Lina Niu knows when to hold ’em.
The 38-year-old Edmonton woman is more than $140,000 richer after winning the first-ever World Poker Tour Ladies Championship.
Niu has been celebrating in Las Vegas after she trumped the competition on Monday at the Wynn.
“It felt like a dream. It still hasn’t really fully hit me yet,” Niu told CBC.
Her total winnings from the tournament came to $105,136 US.
Niu said knowing all her moves were televised and viewers could see her hand made her decisions all that more nerve-racking.
“If I make this wrong move, everyone else can see exactly what my hand is. I definitely was really nervous going into day three on the final table while knowing that it’s going to be aired and everyone could see my hand. I was worried that I was going to play my hands a lot differently.
“But I would say after a few minutes, I was more comfortable and I’m glad that I didn’t change too much of the way I played being on TV.”
The ladies championship was Niu’s first major live poker tournament, which she was inspired to attend after her seeing boyfriend, Jaspal Brar, win big at poker. Niu paid $1,100 to buy-in to the event but said she felt confident after finding success at a tournament in Edmonton two weeks earlier.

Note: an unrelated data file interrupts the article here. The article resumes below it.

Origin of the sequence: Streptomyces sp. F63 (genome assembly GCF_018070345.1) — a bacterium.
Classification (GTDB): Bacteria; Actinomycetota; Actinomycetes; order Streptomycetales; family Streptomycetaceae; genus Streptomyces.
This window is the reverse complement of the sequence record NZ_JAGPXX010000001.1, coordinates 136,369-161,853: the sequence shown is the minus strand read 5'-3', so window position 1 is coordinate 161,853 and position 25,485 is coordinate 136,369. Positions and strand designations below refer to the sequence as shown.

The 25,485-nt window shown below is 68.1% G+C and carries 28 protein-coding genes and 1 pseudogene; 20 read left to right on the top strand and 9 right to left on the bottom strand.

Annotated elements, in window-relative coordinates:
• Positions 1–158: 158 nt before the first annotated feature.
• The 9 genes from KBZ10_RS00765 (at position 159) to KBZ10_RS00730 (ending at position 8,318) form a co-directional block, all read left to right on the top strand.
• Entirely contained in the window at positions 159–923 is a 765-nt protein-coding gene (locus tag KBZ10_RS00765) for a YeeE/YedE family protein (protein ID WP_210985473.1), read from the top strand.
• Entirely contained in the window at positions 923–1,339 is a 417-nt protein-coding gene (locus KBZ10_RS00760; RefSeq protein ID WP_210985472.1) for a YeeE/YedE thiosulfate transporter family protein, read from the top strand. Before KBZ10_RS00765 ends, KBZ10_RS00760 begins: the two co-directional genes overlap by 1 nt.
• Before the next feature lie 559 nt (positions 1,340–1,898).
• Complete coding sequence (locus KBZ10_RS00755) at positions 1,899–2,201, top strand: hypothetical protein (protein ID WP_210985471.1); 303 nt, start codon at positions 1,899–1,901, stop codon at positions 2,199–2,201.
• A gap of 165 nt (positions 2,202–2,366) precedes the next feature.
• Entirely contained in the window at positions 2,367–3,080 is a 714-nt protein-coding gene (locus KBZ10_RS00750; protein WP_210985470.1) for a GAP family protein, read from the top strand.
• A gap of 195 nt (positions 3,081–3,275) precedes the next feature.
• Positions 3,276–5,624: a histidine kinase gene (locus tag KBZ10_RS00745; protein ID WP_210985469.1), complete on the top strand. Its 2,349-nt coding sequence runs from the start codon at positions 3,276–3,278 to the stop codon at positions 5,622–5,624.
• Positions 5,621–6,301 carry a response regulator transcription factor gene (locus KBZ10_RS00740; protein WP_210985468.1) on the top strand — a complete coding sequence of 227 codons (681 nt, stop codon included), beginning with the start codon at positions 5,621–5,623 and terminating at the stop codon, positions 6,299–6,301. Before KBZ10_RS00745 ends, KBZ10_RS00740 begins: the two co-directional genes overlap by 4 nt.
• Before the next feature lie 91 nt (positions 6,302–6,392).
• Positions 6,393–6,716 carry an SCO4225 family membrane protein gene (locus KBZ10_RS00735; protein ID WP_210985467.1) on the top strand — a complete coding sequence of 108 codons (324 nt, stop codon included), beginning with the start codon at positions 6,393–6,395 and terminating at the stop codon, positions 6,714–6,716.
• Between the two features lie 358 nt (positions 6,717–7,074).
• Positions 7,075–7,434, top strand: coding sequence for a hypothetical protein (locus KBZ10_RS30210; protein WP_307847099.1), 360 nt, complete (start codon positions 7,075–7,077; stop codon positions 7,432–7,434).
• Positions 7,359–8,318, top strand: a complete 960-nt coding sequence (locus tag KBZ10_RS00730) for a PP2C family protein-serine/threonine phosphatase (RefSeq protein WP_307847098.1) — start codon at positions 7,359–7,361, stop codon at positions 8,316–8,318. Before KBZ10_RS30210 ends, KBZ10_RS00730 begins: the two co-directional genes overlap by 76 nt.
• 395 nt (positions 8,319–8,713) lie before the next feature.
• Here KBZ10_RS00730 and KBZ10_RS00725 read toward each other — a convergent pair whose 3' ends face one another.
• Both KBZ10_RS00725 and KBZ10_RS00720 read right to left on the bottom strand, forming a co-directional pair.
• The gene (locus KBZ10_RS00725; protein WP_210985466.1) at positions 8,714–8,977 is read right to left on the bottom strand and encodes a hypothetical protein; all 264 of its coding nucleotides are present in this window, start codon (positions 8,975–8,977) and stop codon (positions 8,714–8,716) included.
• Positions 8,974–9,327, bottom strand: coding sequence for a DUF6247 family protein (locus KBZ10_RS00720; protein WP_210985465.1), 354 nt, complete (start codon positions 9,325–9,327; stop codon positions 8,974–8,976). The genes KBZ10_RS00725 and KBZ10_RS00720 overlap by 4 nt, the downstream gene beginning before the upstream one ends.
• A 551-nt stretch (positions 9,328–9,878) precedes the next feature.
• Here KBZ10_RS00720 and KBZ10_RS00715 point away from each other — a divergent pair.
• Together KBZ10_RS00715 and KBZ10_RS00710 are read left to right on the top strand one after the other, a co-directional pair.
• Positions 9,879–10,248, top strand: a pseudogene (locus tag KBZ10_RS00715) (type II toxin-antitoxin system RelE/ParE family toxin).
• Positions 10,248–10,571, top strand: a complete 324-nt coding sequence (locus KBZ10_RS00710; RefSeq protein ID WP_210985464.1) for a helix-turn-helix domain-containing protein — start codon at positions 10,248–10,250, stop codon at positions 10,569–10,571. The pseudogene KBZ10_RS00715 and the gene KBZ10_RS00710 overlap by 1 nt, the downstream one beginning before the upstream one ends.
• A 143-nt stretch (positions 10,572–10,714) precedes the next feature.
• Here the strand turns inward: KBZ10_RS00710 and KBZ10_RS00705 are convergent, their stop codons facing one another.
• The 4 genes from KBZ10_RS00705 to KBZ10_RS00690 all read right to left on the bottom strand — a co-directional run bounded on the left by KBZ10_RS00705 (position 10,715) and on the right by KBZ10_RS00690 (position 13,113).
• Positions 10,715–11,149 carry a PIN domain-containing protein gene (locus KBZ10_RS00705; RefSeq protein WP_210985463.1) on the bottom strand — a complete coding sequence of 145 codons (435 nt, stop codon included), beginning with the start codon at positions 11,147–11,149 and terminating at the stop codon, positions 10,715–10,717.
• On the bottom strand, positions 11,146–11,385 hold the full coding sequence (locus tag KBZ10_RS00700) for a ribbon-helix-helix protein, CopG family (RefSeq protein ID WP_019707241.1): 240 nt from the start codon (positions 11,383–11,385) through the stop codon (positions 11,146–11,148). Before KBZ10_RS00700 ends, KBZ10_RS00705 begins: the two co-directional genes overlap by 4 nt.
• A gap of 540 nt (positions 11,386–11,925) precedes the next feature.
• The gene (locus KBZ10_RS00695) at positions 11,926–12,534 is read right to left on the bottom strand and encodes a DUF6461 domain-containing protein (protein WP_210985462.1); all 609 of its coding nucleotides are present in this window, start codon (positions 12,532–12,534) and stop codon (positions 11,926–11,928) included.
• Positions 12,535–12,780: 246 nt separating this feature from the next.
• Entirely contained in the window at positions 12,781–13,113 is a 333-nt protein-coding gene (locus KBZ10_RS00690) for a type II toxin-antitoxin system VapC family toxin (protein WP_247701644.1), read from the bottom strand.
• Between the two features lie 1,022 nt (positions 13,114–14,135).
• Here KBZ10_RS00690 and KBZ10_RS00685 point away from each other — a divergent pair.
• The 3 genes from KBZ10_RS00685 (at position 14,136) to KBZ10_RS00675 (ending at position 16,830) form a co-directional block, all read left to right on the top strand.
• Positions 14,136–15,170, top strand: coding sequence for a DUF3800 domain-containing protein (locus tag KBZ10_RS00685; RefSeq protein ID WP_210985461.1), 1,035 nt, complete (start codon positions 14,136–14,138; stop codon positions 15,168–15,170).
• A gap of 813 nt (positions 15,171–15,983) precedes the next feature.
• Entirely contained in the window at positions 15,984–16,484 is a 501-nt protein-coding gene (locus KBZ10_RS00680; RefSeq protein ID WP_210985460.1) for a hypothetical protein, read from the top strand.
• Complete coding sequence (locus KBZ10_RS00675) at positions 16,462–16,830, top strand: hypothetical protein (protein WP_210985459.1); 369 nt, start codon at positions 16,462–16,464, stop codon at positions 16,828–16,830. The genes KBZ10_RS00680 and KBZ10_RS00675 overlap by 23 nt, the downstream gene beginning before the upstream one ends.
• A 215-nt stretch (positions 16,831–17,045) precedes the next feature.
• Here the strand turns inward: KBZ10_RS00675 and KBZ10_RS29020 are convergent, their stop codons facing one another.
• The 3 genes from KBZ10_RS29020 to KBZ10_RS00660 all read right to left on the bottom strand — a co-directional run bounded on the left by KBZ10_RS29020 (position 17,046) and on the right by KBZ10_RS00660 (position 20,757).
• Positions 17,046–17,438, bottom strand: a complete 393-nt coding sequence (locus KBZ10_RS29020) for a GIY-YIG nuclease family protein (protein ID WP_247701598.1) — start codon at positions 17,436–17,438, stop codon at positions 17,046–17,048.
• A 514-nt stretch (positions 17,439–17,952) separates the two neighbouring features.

“I’ve always loved poker. I was inspired by [Brar] and decided that I wanted to try to play more tournaments. I just kind of grew into loving it over time,” Niu said.
Between her game-play techniques and all the support she garnered, Niu said she managed to stay focused and play her best game.
“There were a lot of people from Alberta playing other tournaments as well. And when they made a final table, a few of them came and supported. My type of play would definitely be more tight and aggressive, so try not to get in too many hands,” Niu said.
Brar, who has won more than $1 million as a poker player, said he’s happy to enjoy the game with Niu.
“It feels good to play poker together and travel sometime to play cards together,” Brar said.
The World Poker Tour Ladies Championship drew 578 total entries, growing the prize pool to $560,660 — more than double the $200,000 guarantee.
Although Niu’s competition was more experienced than her, Brar said Niu’s play was impressive against Ukrainian pro poker player Olga Lermolcheva at the final table.
“I feel so good about her. I’m so proud of her, and I’m so happy for her,” Brar said.
Niu said she plans to enjoy the holidays and soak up her success before entering more tournaments in the new year.